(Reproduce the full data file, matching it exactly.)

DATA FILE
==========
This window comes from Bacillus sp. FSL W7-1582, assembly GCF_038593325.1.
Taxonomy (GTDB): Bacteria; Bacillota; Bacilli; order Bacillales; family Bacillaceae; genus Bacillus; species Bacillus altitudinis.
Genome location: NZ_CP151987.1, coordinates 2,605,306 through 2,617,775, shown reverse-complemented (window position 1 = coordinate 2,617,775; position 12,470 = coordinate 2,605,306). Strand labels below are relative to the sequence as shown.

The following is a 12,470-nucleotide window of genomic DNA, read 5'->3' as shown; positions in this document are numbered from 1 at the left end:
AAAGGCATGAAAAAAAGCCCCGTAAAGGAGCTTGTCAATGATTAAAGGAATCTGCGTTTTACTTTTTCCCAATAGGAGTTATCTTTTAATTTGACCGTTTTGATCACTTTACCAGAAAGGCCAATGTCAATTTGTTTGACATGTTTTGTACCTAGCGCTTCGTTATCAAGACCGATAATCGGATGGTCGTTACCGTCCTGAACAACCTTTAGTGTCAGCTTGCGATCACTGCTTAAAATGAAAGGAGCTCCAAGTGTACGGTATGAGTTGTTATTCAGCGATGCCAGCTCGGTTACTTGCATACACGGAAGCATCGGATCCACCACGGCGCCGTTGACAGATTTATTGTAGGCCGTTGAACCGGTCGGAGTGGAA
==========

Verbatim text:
This window comes from Bacillus sp. FSL W7-1582, assembly GCF_038593325.1.
Taxonomy (GTDB): Bacteria; Bacillota; Bacilli; order Bacillales; family Bacillaceae; genus Bacillus; species Bacillus altitudinis.
Genome location: NZ_CP151987.1, coordinates 2,605,306 through 2,617,775, shown reverse-complemented (window position 1 = coordinate 2,617,775; position 12,470 = coordinate 2,605,306). Strand labels below are relative to the sequence as shown.

The following is a 12,470-nucleotide window of genomic DNA, read 5'->3' as shown; positions in this document are numbered from 1 at the left end:
AAAGGCATGAAAAAAAGCCCCGTAAAGGAGCTTGTCAATGATTAAAGGAATCTGCGTTTTACTTTTTCCCAATAGGAGTTATCTTTTAATTTGACCGTTTTGATCACTTTACCAGAAAGGCCAATGTCAATTTGTTTGACATGTTTTGTACCTAGCGCTTCGTTATCAAGACCGATAATCGGATGGTCGTTACCGTCCTGAACAACCTTTAGTGTCAGCTTGCGATCACTGCTTAAAATGAAAGGAGCTCCAAGTGTACGGTATGAGTTGTTATTCAGCGATGCCAGCTCGGTTACTTGCATACACGGAAGCATCGGATCCACCACGGCGCCGTTGACAGATTTATTGTAGGCCGTTGAACCGGTCGGAGTGGAA